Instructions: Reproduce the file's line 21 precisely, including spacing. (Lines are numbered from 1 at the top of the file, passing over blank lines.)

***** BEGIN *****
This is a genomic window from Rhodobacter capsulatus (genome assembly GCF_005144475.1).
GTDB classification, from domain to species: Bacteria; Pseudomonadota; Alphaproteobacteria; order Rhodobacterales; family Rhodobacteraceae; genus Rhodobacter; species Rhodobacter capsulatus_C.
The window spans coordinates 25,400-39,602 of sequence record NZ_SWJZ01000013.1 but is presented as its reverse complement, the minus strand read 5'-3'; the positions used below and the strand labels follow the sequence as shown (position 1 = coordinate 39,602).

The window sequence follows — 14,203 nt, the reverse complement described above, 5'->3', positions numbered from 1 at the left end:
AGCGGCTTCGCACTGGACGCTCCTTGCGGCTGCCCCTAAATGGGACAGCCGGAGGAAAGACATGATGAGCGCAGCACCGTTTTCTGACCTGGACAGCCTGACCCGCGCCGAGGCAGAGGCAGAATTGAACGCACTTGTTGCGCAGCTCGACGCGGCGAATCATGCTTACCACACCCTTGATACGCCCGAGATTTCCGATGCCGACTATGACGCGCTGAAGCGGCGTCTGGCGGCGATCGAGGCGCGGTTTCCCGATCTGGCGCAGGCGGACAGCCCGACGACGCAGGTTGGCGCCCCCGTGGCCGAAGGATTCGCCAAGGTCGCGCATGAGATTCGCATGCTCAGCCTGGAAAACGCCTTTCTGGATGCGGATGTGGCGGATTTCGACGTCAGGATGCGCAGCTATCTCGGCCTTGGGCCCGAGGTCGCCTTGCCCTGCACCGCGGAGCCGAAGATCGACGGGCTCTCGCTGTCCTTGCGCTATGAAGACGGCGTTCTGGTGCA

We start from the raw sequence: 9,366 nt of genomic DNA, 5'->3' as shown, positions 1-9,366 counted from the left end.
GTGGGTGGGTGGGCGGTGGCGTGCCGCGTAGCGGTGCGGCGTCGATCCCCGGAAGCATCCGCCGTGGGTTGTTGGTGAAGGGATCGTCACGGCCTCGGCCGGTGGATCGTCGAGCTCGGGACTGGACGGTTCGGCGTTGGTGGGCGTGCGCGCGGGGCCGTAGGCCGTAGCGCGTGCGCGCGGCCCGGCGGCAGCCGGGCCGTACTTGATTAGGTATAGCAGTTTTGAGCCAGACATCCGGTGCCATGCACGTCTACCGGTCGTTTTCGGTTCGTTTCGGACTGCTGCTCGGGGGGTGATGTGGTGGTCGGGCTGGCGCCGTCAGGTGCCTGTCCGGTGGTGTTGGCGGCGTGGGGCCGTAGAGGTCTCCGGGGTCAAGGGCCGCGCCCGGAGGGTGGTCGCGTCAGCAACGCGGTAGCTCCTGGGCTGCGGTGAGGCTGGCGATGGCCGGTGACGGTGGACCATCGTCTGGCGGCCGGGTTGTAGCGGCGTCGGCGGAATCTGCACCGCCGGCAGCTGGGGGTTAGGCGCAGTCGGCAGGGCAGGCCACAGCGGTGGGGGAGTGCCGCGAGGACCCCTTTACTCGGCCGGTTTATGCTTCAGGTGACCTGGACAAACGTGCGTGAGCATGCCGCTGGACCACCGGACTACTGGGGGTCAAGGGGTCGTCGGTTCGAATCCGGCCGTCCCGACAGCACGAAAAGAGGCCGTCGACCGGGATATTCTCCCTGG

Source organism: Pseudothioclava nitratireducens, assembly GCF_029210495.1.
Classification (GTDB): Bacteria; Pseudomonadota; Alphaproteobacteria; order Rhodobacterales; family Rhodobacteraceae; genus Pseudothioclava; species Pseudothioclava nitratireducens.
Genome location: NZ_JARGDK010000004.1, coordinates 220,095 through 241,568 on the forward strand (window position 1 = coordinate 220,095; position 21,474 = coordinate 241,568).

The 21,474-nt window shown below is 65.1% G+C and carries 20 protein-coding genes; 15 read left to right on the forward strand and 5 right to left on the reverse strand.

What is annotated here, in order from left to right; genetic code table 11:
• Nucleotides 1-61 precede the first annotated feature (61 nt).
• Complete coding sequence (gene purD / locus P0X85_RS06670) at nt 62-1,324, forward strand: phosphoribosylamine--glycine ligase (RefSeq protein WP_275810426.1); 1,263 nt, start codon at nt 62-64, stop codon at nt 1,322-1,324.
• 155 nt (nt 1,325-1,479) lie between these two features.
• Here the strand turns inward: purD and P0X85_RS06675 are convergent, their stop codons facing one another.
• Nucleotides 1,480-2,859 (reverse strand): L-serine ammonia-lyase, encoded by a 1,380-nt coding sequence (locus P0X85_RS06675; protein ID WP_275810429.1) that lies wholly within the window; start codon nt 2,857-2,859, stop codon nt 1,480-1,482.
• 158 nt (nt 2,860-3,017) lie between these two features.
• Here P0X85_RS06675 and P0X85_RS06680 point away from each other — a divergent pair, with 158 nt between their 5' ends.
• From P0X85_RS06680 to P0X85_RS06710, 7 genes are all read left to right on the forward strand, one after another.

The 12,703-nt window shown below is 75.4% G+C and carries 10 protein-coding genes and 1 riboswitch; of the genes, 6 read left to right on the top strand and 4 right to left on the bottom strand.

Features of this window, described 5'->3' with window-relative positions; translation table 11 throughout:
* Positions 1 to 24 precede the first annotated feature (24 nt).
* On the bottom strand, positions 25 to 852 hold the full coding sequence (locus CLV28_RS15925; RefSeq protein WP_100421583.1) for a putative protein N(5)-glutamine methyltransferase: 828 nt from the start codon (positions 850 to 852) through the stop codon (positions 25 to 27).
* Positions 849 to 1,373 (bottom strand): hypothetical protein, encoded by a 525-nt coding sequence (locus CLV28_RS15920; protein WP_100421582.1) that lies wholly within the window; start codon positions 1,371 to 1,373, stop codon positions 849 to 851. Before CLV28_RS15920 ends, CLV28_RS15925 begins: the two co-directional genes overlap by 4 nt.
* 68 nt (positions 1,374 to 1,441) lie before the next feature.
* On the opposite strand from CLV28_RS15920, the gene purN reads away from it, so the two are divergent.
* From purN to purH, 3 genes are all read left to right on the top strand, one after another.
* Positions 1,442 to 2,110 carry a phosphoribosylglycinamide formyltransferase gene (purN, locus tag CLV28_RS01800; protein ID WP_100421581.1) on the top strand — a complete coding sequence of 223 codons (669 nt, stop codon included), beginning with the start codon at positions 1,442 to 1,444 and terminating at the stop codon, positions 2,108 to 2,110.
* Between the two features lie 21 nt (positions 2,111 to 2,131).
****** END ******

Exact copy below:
The 12,703-nt window shown below is 75.4% G+C and carries 10 protein-coding genes and 1 riboswitch; of the genes, 6 read left to right on the top strand and 4 right to left on the bottom strand.